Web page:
Thursday, May 13, 2010

Easy Japanese Lunch

A lot of my friends think cooking Japanese food is difficult or complicated. It can be, but a lot are easy to make and I would like to show you some of the simple foods I cook and hopefully get others interested in cooking them too.

I had to pack lunch for us this morning but I did not have a lot of time to prepare something fancy lunch. I decided to make Tori Soboro Bento (pictured above) which I often cook when I don't have a lot of time and not many ingredients available.

If you know how to cook rice, scramble eggs, and boil water, you can make this in 30 min! Here is the recipe:

Tori Soboro (For 2 adults and 1 child)
  • rice
  • 1-2 tbs of vegetable oil
  • ground chicken (I used 1 chicken breast and 1 chicken thight ground in a food processor)
  • 1 tbs sugar
  • 2 tbs mirin
  • 2-3 tbs soy sauce
  • 2 eggs
  • 1 tbs vegetable oil
  • 1/2 tsp sugar
  • a pinch of salt
  1. Heat the pan with 1-2 tsp of vegetable oil and when it is ready add ground chicken and cook for a couple of minutes.

  2. Add sugar and mirin to the chicken. Continue cooking.

  3. When chicken is cooked add soy sauce and cook until all the liquid evaporates. Set the chicken aside.
  4. Make scrambled eggs with 2 eggs, 1/2 tsp sugar, and a pinch of salt and set aside.

  5. Boil salted water and cook frozen peas.

  6. When you are finished cooking the chicken, eggs, and peas, you just need to arrange them on the warm rice.
"Itadakimasu" (Bon Appetit in Japanese)
When you eat this dish, please mix everything and eat.
Feel free to play with the recipe and experiment with some of the ingredients, such as the salt and sugar, to fit your tastes. That is one of the great things about cooking. It is much more forgiving than baking.
My parents are from Ehime, the southern part of Japan and the foods from south are sweeter compared to that of north. Even though I was born in the southern part of Japan, I lived most of my life in central Japan and lived the past 10 years in the US. For that reason I am sure my Japanese cooking is different from my mother's.
Since I did not have a chance to go to the grocery store yesterday (I don't like to go grocery shopping with my 2 years old), I really did not have anything else to put in our lunch box except some apples. I cut them and decided to make little rabbit shapes.

My mother used to cut apples like this and put them in my sister's and my lunch boxes. I use lemon juice to prevent oxidation but I remember my mom used to soak them in salted water. When you live on an island in the pacific, salt is a much more common solution to food problems than sweet or sour.

Kids are easily impressed. Just adding a small touch of love to these apples by making them look like rabbits will light up their faces and make them smile. And isn't that why we do it?

If you have a chance to try the recipe, let me know how it goes and please take pictures. I would love to hear about your experience and see your cooking. If you have any questions about this recipe or Japanese food feel free to contact me. Enjoy!


  1. One of the things that impresses me most about your dishes is always the presentation, Ai! Everything is always so lovely!

    And thank you for teaching me something new! I had never heard of mirin before reading this post.

  2. Hi Martina,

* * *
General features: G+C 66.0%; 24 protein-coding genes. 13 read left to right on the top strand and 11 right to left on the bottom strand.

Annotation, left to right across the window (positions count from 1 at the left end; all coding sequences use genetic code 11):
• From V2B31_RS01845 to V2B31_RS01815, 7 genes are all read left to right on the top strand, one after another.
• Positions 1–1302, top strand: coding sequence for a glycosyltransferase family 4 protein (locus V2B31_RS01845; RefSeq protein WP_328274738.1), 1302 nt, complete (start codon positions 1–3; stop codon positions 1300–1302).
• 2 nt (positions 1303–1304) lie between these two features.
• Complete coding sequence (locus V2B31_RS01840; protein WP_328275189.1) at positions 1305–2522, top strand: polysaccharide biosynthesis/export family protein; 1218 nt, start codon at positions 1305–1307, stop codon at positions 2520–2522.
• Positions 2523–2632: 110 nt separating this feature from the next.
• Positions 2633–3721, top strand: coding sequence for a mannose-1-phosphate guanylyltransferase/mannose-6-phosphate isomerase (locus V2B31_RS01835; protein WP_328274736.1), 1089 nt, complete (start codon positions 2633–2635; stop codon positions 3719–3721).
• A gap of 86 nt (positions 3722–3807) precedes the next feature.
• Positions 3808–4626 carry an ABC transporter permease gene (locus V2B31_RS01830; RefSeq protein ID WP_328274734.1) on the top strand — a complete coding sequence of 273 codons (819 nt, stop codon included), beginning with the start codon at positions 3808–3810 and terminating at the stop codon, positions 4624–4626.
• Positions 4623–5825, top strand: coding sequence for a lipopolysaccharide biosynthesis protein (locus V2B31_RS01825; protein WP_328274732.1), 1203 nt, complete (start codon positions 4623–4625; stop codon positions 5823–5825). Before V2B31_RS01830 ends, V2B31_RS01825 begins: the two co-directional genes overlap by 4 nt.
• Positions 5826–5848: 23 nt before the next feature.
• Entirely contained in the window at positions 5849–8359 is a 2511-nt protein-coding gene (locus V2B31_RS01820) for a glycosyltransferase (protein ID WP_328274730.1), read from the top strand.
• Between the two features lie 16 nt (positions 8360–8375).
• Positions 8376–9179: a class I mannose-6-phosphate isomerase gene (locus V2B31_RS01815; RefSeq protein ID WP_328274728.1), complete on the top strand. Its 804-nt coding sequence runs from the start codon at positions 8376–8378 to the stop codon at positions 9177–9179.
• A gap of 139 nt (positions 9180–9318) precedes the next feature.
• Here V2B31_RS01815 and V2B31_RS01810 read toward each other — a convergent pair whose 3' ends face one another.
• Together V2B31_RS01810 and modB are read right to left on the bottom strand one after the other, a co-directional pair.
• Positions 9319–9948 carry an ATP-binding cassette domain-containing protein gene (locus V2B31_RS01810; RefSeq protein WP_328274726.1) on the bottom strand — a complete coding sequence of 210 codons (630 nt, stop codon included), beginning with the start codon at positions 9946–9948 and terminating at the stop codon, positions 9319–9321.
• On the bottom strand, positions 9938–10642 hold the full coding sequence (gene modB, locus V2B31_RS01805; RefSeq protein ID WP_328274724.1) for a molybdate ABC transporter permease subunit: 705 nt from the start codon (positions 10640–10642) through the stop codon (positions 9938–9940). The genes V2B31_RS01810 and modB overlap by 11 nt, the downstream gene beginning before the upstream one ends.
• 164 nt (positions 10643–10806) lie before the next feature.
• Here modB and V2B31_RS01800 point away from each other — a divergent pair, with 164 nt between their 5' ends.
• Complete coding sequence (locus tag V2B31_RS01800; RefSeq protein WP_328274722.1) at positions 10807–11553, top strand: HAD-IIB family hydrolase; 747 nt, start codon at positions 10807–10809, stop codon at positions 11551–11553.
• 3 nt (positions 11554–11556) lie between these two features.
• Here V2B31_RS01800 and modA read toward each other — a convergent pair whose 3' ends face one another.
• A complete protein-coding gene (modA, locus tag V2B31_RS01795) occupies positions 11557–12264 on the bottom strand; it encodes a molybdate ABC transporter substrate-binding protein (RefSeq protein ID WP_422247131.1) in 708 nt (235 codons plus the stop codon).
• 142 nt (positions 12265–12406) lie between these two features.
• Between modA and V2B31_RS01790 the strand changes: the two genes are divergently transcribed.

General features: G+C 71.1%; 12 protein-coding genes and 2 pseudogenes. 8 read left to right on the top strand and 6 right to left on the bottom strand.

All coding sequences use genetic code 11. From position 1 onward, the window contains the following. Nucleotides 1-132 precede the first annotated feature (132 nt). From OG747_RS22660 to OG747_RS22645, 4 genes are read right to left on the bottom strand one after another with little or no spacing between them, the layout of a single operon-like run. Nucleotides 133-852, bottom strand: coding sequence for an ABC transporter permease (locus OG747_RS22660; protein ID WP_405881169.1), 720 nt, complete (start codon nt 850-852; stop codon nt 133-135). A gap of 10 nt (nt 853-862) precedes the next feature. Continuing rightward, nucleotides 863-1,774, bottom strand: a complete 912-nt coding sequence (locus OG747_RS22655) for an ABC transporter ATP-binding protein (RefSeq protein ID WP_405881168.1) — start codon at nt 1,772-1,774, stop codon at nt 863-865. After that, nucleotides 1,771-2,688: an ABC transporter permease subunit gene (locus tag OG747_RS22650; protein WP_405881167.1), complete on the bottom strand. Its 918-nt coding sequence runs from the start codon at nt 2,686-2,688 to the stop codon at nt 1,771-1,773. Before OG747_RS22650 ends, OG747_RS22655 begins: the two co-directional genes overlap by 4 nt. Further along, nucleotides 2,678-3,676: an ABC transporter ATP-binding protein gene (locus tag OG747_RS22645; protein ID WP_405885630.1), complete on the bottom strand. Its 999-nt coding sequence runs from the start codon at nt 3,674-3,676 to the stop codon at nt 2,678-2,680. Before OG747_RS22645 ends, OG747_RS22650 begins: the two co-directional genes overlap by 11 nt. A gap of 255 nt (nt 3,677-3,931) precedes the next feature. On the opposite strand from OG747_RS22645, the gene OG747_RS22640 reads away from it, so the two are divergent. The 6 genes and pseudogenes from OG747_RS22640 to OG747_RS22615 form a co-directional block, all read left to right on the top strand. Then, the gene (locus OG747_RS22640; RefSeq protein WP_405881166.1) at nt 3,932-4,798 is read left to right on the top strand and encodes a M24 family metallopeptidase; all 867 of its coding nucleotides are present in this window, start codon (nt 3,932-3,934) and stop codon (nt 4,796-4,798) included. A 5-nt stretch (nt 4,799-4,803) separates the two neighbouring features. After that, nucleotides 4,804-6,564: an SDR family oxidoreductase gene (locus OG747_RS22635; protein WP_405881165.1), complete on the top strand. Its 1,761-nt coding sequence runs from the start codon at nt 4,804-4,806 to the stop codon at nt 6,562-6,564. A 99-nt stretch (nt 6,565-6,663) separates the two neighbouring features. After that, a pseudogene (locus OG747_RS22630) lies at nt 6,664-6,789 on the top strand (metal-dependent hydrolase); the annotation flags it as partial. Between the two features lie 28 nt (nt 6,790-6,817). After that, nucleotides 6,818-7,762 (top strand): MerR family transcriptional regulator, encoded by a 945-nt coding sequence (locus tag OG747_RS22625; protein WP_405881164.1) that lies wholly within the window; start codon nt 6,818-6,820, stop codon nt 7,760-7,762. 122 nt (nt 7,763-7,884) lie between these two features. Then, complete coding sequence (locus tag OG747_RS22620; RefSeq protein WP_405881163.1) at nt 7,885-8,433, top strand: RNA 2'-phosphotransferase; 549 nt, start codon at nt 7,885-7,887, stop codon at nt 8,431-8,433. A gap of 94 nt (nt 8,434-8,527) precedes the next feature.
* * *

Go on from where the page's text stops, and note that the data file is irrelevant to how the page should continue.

Thank you for your comment! You are the first person to comment and I am so excited! :D

    Japanese cooking use a lot of Mirin so if you are interested in Japanese food, it is good to have one in your pantry. ;)

    Again, thank you for your support and very nice comment. :)

  3. The best thing about this recipe is that I had all the stuff at home already! I came home from work, started the rice cooker, and made dinner in 20 mins. I think it's cool that something so simple can still taste so "exotic" to me. :) Not sure I got all the proportions right since the amount of peas was not listed. It tasted great though! Donovan and I enjoyed it for dinner and I've got the leftovers for my lunch today.

  4. Mandy,

    I am so glad that you tried the recipe. :D When I cook Japanese food, I don't measure the ingredients so I need to get used to doing that to post some of my favorite Japanese food here. I hope you took some pictures of your cooking. I love to see them. :D Thank you for trying!

  5. It looks so good. I usually use ground beef and ginger for soboro. if you do not mind could you tell me which camera you are using. Are you using flash, too? Not compact camera, right?

  6. Hi Kayo!

    Thank you for your comment! :D I never tried with ground beef so I should try. I don't like using flash. I try to use natural light for my photos as much as I can. I cook nice meal at night so I want to learn how to take a good photos of food at night without natuaral light. I love my Nikon D 40 SLR degital camera for now anyway. I am still learning how to take good photos and so it is good one for me at this point.

  7. This was absolutely yummy! Whipped it up for the hubby and me. Will probably do it again this week... Keep the recipes coming..... Dinner was super yummy last night so I'm hoping for a post on that too....

  8. Hi Yvonne,

    Thank you for your comment! I really appreciate it! :D I posted 2 new recipes today and they are really easy so hope to help make your busy life less stressful. I know how hard it is to think about dinner menu everyday.

    I will make sure that I will post what I made last night. They are easy too. Thank you for coming to my house and kept me company. I always enjoy your company!

  9. I'm backkkkkkkkkkk! Went to the IGA and they only had ground turkey. Decided to proceed anyways, it worked great. We've now had this 2X in 1 week:)

  10. Hi Yvonne.

    You are my biggest fan! Thank you! Thank you for tryting my recipe and commenting about it. I reall appreciate it. Comments like this motivates me to keep posting recipes.